Note the timeline here: These layoffs across the industry largely came a full year after token markets started slumping. It’s been about eight months since bitcoin (BTC) hit its all-time high in November 2021 and the start of the current market retrace. Certainly we haven’t entered a crypto winter in earnest. It may still be waiting in the wings.

Winter's coming?

So if it can get that much worse, will it?

First, to briefly describe what triggers a “crypto winter”: the combined decline of new customer revenue from outside the industry, the decline of venture capital (VC) investments and the decline of retail speculation.

As in previous cycles, the “retail speculation” part of the equation was the first to go, in no small part thanks to the catastrophic unwinding of the Terra network. (It should be noted that Coinbase Ventures helped back Terraform Labs, so to a measurable extent Coinbase’s current panicky firings are fallout from its own decision to shephard obvious bad actors into the industry.)

The macroeconomic environment is also obviously key to retail behavior. There is definite good news here, with new jobs data showing unemployment in the U.S., the most important retail crypto market, remains at a very low (though nominal) 3.6%.

A bigger headwind is interest rates, which will draw money away from speculative investments as they rise, which the Fed has said will continue. But in a must-read post published June 1, BitMEX founder Arthur Hayes made a compelling argument that the Fed could halt its rate-hike campaign early if pain in asset markets gets too great. That’s quite bad as macro policy, of course, but it’s the reality we live in.

Hayes also argued, based on historical trends, that bitcoin dropping briefly below $26,000 may have been the market bottom. That optimistic take on price levels is by no means the consensus, though, and depends on the Fed changing course on interest rates.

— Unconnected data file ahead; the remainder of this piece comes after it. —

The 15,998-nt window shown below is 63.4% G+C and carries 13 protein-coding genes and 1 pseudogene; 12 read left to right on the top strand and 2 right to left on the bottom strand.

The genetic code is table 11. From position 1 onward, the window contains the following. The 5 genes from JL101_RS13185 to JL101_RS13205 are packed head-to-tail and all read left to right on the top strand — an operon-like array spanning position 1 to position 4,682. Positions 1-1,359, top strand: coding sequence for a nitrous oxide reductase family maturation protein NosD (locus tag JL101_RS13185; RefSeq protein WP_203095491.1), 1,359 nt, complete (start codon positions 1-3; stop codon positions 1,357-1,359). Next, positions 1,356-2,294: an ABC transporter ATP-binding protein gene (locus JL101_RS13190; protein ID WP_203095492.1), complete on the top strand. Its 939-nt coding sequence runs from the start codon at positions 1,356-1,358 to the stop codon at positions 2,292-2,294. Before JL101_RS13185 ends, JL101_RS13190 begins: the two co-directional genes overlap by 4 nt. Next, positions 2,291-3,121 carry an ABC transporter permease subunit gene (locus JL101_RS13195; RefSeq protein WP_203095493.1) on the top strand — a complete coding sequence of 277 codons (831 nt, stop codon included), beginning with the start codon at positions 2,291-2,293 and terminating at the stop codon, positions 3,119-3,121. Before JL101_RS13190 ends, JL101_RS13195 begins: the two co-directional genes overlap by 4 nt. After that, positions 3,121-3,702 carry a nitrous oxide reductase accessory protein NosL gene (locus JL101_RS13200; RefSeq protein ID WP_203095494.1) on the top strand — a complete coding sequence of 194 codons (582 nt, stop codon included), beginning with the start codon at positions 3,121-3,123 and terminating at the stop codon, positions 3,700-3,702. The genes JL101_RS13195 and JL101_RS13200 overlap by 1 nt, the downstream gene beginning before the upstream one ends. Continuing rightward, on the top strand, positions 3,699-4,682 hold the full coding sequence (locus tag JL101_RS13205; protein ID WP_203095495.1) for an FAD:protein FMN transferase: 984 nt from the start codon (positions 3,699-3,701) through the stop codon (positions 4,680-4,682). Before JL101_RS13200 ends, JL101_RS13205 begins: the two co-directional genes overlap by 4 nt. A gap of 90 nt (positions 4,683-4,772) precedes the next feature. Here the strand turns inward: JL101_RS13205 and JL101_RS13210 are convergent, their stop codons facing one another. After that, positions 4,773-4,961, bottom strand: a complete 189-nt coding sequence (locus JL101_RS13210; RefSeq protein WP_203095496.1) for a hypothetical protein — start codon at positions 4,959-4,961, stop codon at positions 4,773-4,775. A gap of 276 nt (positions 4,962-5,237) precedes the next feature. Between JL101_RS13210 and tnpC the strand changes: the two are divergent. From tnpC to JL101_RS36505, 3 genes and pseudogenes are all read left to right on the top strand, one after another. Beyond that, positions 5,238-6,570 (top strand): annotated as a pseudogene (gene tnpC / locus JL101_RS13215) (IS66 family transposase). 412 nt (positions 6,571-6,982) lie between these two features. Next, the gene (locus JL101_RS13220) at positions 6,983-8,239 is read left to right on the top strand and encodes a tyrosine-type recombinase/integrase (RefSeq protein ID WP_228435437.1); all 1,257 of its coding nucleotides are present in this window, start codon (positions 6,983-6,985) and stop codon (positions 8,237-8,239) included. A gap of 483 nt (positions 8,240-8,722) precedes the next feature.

Other analysts point to different areas of bitcoin’s price cycle for their predictions. If the previous BTC top is a bottom for the next cycle, then BTC would bottom out at about $20,000, or another 30% drawdown from current levels. More pessimistically, markets could follow 2018’s 85% drawdown from highs, which would leave BTC below $12,000 per token.

On the other hand, there are factors in play that weren’t in 2018. Most importantly, there is a lot of venture capital money ready to support viable ideas. Andreessen Horowitz’s new $4.5 billion venture fund alone is going to keep a lot of devs employed. There are also now large segments of the crypto economy that generate real revenue from outside the industry, from mass-market NFT (non-fungible token) brands like NBA Top Shot to the law-enforcement analytics provided by firms like Chainalysis.

Though painful for some, crypto winters are often necessary and ultimately good. A tougher environment leads to more scrutiny by regulators and industry participants alike and, I hope, helps concentrate capital in more immediately viable and revenue-generating projects. This also leads to major reshuffling of talent from less-viable to more-viable projects. For instance, we’re seeing developers formerly working on Terra being courted by other projects, which amounts to a transfer of labor value from a worse-than-useless dead end to things that might not be. This dynamic also encompasses exchanges like Coinbase, which critics claim lacks a long-term viable business model given its over-reliance on inflated fees.

Nobody has a crystal ball. But taken as a whole the situation looks bad but not bleak, and nothing like a 2018 repeat. Crypto isn’t disappearing or “over,” and a little brushfire to clear out dimwits and operators like Do Kwon is a net positive. Most likely, crypto is going to track the broader economy, with a quiet year or two followed by a resumption of growth and adoption.

That said, it’s a good time to be extremely cautious. Hold on to cash, plan ahead – and feel free to remind me of this prediction when we’re all working at McDonald’s in nine months.

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David Z. Morris is CoinDesk's Chief Insights Columnist. He holds Bitcoin, Ethereum, Solana, and small amounts of other crypto assets.

David Z. Morris is CoinDesk's Chief Insights Columnist. He holds Bitcoin, Ethereum, Solana, and small amounts of other crypto assets.